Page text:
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Fauci To Present New Insights Into HIV Latency At 12th World AIDS Conference

During the past year, scientists have shown that HIV persists in a latent form within a relatively small number of resting CD4+ T cells, even in patients who have received prolonged combination antiretroviral therapy and have no readily detectable virus in their blood. Latently infected CD4+ T cells are potential sources of new viral replication if a patient stops therapy, and pose a formidable obstacle to the goal of eradicating HIV from a person's body, particularly if drug resistance develops.

New data show that latent pools of infected cells are established very early in the course of HIV infection, even if a patient is treated expeditiously with highly active antiretroviral therapy ("HAART" - generally a three- or four-drug combination that includes a protease inhibitor). Anthony S. Fauci, M.D., director of the National Institute of Allergy and Infectious Diseases (NIAID) and chief of the NIAID Laboratory of Immunoregulation (LIR), will present these and other new findings at the 12th World AIDS Conference in Geneva, Switzerland.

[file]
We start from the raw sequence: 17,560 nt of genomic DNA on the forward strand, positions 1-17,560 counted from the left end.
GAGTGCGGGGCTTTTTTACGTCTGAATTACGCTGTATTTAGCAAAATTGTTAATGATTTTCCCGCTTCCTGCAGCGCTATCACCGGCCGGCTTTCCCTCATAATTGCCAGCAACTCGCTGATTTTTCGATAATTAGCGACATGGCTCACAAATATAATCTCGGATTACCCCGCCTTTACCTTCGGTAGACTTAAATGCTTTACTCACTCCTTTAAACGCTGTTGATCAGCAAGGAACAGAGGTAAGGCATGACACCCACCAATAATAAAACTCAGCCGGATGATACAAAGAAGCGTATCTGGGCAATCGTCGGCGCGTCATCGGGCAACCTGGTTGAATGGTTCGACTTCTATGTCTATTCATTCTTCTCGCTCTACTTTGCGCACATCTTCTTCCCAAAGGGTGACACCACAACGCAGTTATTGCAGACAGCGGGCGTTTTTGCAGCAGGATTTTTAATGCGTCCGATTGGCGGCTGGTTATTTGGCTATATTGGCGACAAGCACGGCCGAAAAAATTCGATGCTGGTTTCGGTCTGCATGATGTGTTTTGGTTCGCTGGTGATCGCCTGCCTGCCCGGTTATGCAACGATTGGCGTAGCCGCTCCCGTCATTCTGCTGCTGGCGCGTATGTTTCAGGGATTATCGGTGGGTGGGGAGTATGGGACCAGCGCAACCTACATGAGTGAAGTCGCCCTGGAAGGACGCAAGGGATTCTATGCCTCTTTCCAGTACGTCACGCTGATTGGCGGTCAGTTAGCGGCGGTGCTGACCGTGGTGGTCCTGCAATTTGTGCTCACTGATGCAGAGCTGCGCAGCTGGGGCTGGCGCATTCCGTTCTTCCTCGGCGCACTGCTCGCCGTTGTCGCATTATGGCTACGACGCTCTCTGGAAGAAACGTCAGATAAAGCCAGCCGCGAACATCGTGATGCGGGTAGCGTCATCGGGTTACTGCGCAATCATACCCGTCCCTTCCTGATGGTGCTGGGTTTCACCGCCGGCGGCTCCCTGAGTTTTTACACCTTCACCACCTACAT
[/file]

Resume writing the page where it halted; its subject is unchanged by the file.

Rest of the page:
"We have shown that initiating HAART as soon as 10 days after the onset of the symptoms of acute HIV infection does not prevent the formation of a latent reservoir of virus," says Dr. Fauci. "By the time high levels of HIV are detectable in the blood, the virus probably has spread to the lymphoid organs and established a pool of latently infected cells.

"Our group and others are pursuing studies to identify and treat people recently exposed to HIV, before the burst of virus replication, which occurs in most patients soon after infection. Such studies will help determine whether it will be possible to prevent the early establishment of latent pools of HIV."

In Geneva, Dr. Fauci also will discuss the potential for diminishing latent pools of HIV - the possibility of "flushing out" the virus (at least in the test tube) - by stimulating latently infected CD4+ T cells with antibodies to the CD3 molecule on the cell
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Contact: Greg Folkers
gfolkers@nih.gov
(301) 496-2263
NIH/National Institute of Allergy and Infectious Diseases
30-Jun-1998


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